Hurricane Florence starts flooding parts of the Carolinas:
The rain turned sideways Thursday, rivers swelled and floodwaters began to fill streets, as massive Hurricane Florence trudged toward North Carolina.
Florence is now a Category 1 storm with a 10-foot storm surge, according to the National Weather Service.
The storm’s outer bands lashed towns on the barrier islands and on some of the Tar Heel State’s rivers, as the center of the cyclone moved to make a probable Friday landfall.
In Morehead City, the rain and surf pounded the shoreline and took aim at the few boats still in the water. In New Bern, on the Neuse River, a CNN team had to keep shifting position in a park as the water kept rising until it was too dangerous to stay in the area.
Elizabeth Smart fears for her safety if her kidnapper is released:
She knows it’s a long shot, but Elizabeth Smart hopes officials will reconsider the decision to let one of her kidnappers out of prison.
Wanda Eileen Barzee wasn’t expected to be released from state prison for at least another five years. But after receiving credit for time served in federal prison, Barzee is scheduled for release on September 19.
The news was a “big shock,” Smart said in an impromptu news conference Thursday. Until recently, Smart was under the impression that Barzee would remain in prison until 2024 for kidnapping her from her Salt Lake City home when Smart was 14.
Smart said she has no viable legal options to challenge the release. But she hopes anyone with the power to change the outcome will “look twice” at Barzee.
Disadvantaged girls change their communities by learning to code:
Sharon Okpoe has lived her entire 17 years in Makoko—known as the world’s largest “floating slum”—built on a lagoon in Lagos, Nigeria.
Rickety shacks stand on stilts in the polluted water. Canoes are required transportation through the maze of narrow canals. Okpoe’s father is a fisherman, and her mother sells smoked fish, eking out a living on the fringes of Africa’s largest city.
Lagos has a thriving economy built on oil, finance and manufacturing. And the city is now considered Nigeria’s Silicon Valley, with Facebook and Google opening offices there earlier this year.
Yet it’s estimated that as many as two-thirds of the city’s 21 million residents live in slums that lack reliable electricity, clean water and sanitation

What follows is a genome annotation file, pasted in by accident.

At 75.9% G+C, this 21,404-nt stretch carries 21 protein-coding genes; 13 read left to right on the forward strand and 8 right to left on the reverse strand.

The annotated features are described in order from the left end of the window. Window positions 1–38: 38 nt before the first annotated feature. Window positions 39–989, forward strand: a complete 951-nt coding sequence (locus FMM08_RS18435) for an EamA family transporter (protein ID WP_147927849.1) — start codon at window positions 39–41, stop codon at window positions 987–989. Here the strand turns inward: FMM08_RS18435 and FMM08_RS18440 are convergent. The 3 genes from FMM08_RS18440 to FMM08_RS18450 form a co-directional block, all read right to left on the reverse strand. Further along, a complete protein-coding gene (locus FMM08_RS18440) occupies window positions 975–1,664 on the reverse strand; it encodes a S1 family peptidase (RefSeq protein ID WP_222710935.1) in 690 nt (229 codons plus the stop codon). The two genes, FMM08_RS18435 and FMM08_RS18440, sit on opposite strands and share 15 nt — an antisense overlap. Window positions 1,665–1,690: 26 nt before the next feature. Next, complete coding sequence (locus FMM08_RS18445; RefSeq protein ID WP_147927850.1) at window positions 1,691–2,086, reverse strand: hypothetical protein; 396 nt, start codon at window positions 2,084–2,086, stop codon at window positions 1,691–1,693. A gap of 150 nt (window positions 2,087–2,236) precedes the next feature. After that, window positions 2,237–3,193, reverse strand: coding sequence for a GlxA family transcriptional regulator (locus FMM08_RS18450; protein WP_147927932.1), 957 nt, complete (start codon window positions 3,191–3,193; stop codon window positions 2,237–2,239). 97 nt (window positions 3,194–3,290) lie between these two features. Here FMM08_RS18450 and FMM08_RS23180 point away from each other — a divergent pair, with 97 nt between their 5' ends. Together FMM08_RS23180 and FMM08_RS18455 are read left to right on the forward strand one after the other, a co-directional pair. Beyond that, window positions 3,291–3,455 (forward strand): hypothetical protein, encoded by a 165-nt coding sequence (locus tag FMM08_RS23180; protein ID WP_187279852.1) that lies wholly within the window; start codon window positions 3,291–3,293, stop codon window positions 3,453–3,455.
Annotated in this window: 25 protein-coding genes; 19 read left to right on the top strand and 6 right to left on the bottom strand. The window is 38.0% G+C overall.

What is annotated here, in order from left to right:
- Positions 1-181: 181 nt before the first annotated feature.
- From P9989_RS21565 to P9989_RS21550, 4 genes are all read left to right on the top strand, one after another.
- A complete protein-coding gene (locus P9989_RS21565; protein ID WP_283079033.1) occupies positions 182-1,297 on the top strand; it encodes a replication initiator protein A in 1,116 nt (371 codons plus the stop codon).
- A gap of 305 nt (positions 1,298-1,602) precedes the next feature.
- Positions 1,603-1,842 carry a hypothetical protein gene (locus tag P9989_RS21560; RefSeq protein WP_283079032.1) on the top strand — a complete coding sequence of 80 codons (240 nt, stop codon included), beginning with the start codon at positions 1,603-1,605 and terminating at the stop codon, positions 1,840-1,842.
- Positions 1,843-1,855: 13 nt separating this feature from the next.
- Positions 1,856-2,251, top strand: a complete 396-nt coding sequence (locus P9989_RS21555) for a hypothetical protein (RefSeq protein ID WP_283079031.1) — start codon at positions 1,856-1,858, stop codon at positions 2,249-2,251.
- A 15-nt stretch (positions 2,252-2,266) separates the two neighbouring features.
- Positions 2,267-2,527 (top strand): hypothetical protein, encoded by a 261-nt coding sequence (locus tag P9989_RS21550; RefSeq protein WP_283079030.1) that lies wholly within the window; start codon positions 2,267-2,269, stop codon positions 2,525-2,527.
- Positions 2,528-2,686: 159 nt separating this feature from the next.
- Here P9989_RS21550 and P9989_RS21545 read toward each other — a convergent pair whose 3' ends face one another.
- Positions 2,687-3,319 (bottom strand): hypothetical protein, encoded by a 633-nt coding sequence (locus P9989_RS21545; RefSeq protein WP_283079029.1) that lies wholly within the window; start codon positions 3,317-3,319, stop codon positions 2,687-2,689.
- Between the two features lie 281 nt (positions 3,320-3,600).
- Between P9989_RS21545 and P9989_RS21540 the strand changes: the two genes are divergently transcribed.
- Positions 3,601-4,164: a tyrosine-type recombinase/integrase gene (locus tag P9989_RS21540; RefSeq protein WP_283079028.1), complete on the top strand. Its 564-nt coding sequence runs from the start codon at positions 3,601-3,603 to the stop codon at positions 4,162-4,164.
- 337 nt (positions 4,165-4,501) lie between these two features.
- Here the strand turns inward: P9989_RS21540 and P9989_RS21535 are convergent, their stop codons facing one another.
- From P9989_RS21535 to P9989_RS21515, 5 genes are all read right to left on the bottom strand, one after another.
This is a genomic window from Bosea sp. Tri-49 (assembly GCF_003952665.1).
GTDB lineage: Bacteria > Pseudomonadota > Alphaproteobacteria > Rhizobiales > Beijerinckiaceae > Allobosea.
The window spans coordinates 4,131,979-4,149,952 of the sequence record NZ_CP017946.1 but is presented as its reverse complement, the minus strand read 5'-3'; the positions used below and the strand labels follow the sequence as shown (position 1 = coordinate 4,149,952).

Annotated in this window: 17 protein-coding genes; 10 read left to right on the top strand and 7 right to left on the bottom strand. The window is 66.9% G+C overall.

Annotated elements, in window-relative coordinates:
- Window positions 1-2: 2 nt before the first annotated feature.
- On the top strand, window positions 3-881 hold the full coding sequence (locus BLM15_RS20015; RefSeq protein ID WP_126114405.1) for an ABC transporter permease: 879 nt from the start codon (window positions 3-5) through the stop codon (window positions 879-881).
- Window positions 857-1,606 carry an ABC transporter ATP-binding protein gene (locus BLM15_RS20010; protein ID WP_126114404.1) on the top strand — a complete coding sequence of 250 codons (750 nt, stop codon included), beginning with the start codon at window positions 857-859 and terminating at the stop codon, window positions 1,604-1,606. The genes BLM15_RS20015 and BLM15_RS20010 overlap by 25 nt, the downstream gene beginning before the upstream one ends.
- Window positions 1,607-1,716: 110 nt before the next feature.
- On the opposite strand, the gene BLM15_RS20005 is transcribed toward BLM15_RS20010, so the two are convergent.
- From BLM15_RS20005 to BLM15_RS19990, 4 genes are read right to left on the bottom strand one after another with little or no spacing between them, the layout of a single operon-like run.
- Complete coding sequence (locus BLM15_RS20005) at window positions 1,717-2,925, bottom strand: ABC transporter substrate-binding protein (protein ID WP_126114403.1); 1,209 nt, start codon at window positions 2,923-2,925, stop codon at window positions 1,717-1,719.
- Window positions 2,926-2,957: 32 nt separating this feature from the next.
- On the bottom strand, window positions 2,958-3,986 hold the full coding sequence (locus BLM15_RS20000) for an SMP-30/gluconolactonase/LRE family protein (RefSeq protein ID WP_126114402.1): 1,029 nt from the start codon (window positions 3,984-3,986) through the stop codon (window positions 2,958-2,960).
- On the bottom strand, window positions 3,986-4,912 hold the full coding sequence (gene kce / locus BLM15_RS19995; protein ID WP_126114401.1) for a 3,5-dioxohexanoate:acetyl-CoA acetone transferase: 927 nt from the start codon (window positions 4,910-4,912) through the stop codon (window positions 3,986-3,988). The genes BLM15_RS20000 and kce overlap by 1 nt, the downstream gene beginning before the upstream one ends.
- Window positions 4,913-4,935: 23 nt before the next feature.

Secret Service to buy Harley-Davidson, despite Trump’s support of boycotts:
The Secret Service plans to buy a new Harley-Davidson motorcycle, despite President Donald Trump’s public feud with the company.
Paperwork detailing the Secret Service’s plans to purchase a new Harley-Davidson motorcycle this fall was published to the Federal Business Opportunities website, and was first reported by Roll Call. The synopsis of solicitation from the Secret Service is dated Sept. 13.
Federal Business Opportunities is a public website where federal agencies can post solicitations and request for proposals from government contractors and private companies.
Trump’s feud with Harley-Davidson began when he imposed hefty tariffs on steel and aluminum imports earlier this year in an effort to bolster domestic manufacturing. The European Union responded by pledging to raise tariffs on a list of goods that are imported from the United States, including Harley motorcycles.
Carolina food banks, already short on supplies, are in desperate need of donations:
Traditionally, fall is low season for food banks across the country. They usually see a surge in demand during the summer months, which depletes their stocks.
But then, when they have to deal with a monster storm like Hurricane Florence, it really strains them.
“We’re in that down mode and (then) we get hit with a storm like this,” said Shari Waters, who works with Harvest Hope Food Bank.
Harvest Hope has three locations in South Carolina, and has found its resources strained because of Florence. Many food banks and food pantries are in the evacuation zones and have closed, shifting the needs to places like Harvest Hope that are still open.